Luciana also stresses the importance that electronic devices can assume for the preservation of underrepresented languages and, consequently, part of the cultural heritage of indigenous peoples: “technology has been part of the daily life of the community. Many Karitiana speakers have smartphones, for example. The use of these tools for the preservation of language and culture represents, therefore, a great potential.” She adds that “running an experiment with a recent theoretical approach and a modern methodology reinforces the recognition of Brazilian native languages as natural languages that deserve and should be investigated.”
According to the professor, in the specific case of Karitiana, many researchers in the country are studying its various linguistic aspects. “I think that, for the tribe, this interest ended up generating more confidence about the seriousness of the linguists’ work. However, I recognize that this is not always the case.” The results of the studies carried out by the researcher are available on the page of the Study and Research Group on Theoretical and Experimental Linguistics (Gepex).
2019: International Year of Indigenous Languages
Each year, the United Nations addresses topics related to certain aspects relevant to humanity and, in 2019, the International Year of Indigenous Languages is being celebrated. Due to the great diversity of native languages, Brazil is one of the biggest recipients of the celebration.
“In line with the International Year of Indigenous Languages, in November, for example, the Seminário Internacional Viva Língua Viva 2019 took place at the National Museum of Universidade Federal do Rio de Janeiro (UFRJ). The event was hosted as a project by the Associação Brasileira de Linguística (Abralin) and aimed to discuss and encourage the development of actions to preserve and revitalize indigenous and minority languages. This has been happening with the efforts of many colleagues from various universities,” highlights Luciana.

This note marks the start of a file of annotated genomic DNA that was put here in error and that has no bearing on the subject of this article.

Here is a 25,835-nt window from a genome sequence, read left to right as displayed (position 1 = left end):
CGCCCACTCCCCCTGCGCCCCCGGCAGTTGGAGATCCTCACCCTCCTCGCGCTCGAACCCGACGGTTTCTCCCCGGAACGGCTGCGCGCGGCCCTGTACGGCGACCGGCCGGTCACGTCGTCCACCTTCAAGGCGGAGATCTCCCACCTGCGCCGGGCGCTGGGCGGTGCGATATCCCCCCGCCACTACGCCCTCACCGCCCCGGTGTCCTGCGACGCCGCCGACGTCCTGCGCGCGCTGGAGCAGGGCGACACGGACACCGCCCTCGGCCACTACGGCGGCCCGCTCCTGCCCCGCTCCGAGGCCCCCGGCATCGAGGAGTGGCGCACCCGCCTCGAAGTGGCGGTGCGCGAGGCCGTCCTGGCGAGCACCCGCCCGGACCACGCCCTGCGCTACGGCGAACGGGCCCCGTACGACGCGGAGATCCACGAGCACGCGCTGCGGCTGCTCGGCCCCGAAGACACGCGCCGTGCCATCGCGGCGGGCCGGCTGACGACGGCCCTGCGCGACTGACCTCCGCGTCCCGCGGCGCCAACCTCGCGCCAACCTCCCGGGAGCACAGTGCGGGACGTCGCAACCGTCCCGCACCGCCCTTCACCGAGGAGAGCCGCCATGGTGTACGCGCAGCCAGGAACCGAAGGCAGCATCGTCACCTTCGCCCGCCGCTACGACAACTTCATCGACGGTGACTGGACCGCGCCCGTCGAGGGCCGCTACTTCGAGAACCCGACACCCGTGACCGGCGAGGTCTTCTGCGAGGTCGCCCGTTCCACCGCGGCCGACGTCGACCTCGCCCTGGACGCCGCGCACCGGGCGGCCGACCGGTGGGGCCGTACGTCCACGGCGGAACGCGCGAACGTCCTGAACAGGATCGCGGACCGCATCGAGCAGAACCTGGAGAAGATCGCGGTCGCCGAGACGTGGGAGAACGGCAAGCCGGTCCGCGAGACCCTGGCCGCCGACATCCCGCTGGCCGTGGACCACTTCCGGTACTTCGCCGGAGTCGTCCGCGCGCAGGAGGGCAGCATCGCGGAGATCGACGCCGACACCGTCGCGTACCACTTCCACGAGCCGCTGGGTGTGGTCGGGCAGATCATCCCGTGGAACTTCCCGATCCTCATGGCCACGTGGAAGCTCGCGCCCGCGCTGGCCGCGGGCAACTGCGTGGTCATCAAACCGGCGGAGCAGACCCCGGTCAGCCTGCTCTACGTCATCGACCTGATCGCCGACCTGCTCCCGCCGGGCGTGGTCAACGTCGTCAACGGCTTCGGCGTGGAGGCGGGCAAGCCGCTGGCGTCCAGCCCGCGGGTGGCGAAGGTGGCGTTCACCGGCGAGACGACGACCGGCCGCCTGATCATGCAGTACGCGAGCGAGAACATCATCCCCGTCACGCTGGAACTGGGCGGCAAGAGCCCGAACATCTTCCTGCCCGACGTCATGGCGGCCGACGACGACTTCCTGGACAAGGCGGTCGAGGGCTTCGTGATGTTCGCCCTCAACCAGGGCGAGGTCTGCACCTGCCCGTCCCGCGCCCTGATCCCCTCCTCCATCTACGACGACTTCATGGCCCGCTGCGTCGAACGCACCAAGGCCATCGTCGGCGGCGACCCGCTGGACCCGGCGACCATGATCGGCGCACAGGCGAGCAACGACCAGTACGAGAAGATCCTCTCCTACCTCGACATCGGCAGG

According to the professor, research on languages considered to be underrepresented contribute enormously to the community’s self-esteem. “They see the importance given to their language as an important form of identity recognition, especially in the current times, when communities are so attacked,” she emphasizes.
Sanches-Mendez also highlights how this work with different cultures changed her conceptions of the world. “As a teacher of Portuguese and Linguistics, my experience with indigenous languages has broadened my repertoire and turned me into a professional who is increasingly interested in studying different varieties of languages and in drawing attention to this diversity. As a citizen, now I understand better the importance of bringing objectively to Brazilian research data that shows that these languages are as complex as Portuguese and other natural languages and therefore deserve to be recognized and respected.”
In this sense, Luciana highlights another crucial point in the fight for the conservation of indigenous cultures: the need for public investment to continue scientific research. “The humanities area is always chosen as a target in times of expenditure restraint. However, the preservation of indigenous languages and cultures is urgent and cannot suffer from these variations. More than ever, the public university must assume a leading role in preservation projects,” she concludes.